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Moses, the patriarch and liberator, was not a prophet in his land, or rather among his people. He has just liberated his people from the slavery of Egypt and the people repeatedly confront him with the difficulties of the road, a road that is desert. So much is the people’s disgrace to God and Moses that they say:

“I wish we had died at the hands of Yahweh in the land of Egypt when we sat by the pots of meat, when we ate bread until we were full! You have brought us to this desert to starve all this Assembly.” (Ex 16, 13).

Even worse will be rebellion and unfaithfulness to God in the face of impatience at Moses’ delay on Sinai. They will make their own “god”, the golden calf, and give free rein to their most selfish desires.

But both in the desert and on Sinai God is going to show that when he said that he would liberate his people, he was referring so much to the liberation of the oppressor external as to the bondage of selfishness. And God is going to have a lot, a lot, a lot of patience with a people “complaining”, ungrateful, rebellious, unfaithful. He is going to do it with great patience and with great mercy, granting you one opportunity after another.

Perhaps the culmination of this mercy is visualized in forgiving the idolatry of the golden calf and re-granting for the second time his “Ten words” of happiness and salvation. Let’s think that the sin of the golden calf is much more than meets the eye. The great sin is not to attach an excessive cultural importance to the calf. No, the greatest sin is not in the calf itself. The most serious sin is the abandonment of God, the push that is given to him to leave their lives. Thus, the most serious thing will not be the debauchery but the hopelessness that leads to betrayal and the betrayal that leads to hopelessness. And therefore, the gravest sin that God will generously forgive from his mercy is a sin against God himself.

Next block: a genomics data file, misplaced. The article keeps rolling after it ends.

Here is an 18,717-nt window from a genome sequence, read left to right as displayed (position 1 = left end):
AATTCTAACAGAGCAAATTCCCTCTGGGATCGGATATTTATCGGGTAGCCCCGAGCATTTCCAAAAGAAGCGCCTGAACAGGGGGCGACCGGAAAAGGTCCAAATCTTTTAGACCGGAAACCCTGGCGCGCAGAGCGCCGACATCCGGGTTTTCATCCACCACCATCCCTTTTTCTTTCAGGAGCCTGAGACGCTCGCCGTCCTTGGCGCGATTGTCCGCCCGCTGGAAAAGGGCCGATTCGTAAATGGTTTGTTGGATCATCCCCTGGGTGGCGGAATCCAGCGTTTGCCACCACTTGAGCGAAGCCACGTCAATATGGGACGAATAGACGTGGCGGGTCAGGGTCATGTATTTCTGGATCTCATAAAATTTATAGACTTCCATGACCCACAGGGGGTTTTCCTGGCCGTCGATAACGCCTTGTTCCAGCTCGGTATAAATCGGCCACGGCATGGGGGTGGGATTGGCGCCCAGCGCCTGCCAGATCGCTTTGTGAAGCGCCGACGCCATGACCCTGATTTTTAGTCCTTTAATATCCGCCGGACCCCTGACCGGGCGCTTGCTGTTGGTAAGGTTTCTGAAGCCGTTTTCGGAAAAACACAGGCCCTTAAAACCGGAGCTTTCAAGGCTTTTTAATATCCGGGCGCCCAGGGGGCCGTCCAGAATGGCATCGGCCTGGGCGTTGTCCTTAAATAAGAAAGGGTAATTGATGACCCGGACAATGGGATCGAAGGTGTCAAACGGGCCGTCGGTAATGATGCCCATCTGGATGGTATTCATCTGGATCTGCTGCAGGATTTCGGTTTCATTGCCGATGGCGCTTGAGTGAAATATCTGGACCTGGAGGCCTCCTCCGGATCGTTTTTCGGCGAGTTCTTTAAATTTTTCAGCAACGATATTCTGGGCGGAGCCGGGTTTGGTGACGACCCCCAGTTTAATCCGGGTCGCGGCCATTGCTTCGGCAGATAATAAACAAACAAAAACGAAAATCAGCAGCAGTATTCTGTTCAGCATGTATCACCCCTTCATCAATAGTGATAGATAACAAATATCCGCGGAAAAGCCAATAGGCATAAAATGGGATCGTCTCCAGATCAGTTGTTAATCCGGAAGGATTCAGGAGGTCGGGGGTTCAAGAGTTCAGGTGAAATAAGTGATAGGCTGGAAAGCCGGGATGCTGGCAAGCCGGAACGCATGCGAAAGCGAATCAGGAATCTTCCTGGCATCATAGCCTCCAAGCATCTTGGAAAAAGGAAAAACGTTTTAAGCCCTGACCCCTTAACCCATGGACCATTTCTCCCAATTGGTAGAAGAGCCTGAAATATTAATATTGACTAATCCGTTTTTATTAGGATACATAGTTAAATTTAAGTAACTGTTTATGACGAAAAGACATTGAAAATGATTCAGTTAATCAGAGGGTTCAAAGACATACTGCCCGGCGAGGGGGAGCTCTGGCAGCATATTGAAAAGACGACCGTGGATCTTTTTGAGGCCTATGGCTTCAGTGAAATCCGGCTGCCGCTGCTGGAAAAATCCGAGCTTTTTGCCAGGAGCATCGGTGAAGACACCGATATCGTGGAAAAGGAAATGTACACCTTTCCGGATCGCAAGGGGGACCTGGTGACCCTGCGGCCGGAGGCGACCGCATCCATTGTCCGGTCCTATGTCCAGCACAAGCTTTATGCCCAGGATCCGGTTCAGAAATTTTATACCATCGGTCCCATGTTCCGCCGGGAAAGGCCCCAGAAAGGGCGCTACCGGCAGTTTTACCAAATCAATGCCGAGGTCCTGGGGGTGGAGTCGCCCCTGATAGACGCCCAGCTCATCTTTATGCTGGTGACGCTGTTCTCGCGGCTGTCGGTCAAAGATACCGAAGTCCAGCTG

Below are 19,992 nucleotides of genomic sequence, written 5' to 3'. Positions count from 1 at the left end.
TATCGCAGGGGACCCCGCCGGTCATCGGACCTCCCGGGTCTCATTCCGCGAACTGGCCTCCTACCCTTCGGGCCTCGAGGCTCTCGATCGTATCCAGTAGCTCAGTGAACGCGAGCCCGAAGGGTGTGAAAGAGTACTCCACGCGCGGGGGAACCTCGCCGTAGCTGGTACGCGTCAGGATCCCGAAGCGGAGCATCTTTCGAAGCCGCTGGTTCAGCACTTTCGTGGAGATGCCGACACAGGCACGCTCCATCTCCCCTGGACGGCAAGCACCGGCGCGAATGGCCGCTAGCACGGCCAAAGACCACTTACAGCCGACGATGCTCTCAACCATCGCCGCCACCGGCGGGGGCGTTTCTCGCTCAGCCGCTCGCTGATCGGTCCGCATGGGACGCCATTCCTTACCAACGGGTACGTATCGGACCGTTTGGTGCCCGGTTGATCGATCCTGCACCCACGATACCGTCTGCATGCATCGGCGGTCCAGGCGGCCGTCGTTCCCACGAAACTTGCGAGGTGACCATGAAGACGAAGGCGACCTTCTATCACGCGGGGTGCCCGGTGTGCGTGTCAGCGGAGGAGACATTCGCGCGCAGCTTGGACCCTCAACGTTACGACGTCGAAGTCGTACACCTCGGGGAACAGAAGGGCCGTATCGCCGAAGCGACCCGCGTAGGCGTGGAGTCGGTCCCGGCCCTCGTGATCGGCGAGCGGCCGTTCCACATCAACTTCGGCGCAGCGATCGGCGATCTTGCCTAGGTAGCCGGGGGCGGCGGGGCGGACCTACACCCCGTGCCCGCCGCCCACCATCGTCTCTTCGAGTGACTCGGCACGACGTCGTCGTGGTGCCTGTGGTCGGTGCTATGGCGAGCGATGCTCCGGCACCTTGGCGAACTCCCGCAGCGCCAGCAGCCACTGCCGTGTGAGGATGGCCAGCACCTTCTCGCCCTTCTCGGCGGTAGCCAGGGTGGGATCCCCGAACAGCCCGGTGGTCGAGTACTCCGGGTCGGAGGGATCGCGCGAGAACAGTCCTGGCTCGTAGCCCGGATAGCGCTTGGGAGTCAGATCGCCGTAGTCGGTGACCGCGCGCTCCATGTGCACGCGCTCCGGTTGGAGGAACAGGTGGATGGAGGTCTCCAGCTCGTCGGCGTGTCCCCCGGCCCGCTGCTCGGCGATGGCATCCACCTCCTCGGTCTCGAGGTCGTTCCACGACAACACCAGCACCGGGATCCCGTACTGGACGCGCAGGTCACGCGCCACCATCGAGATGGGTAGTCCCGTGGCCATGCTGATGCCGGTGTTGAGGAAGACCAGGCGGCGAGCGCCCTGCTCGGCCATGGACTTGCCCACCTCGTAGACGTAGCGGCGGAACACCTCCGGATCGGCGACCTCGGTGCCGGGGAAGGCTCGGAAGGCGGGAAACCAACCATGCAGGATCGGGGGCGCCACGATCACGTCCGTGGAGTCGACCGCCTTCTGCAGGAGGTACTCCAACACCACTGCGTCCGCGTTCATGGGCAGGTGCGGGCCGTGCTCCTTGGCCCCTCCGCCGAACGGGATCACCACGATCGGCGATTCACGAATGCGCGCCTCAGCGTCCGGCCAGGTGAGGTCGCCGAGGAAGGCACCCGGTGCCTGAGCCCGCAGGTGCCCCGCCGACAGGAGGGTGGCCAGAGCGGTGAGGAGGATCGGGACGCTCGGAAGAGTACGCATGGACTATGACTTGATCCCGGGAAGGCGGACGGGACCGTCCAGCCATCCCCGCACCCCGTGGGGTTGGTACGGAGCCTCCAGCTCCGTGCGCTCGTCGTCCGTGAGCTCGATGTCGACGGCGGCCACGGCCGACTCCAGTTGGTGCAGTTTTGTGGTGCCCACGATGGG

This chapter in the history of salvation reminds me of a well-known one. As with the deliverance from Egypt, joy also overflowed at Jesus’ entry into Jerusalem. A crowd clamoring Hosanna . But from that joy, in a few days, we went through sad and difficult moments. They have arrested Jesus, Pilate asks and many shout “crucify him” .

In some meditations it is questioned how those who said “Hosanna” can soon say “crucify him” . I have never thought that they were the same. In Jerusalem, at Passover, there were enough people for both. What I do wonder is where the former were, those of the “Hosanna” when the latter shouted “crucify him” . Where were you? Surely the same thing happened to them as in the desert and Sinai. Hopelessness led to the betrayal of abandonment.

And also on this occasion God will forgive that abandonment with mercy. He is going to do it for everything big. If at Sinai he gave away his “Ten words” again, here the second chance will be his risen Word. Jesus, the Son of God, who has been abandoned in the Praetorium, comes back to life and gives a second chance. This is the most merciful act of God towards us.
God forgives us everything. These days of savage violence against Christians we can ask ourselves, are we going to forgive?

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Quique Fernández

School of Biblical Animation

Miracle Sound Radio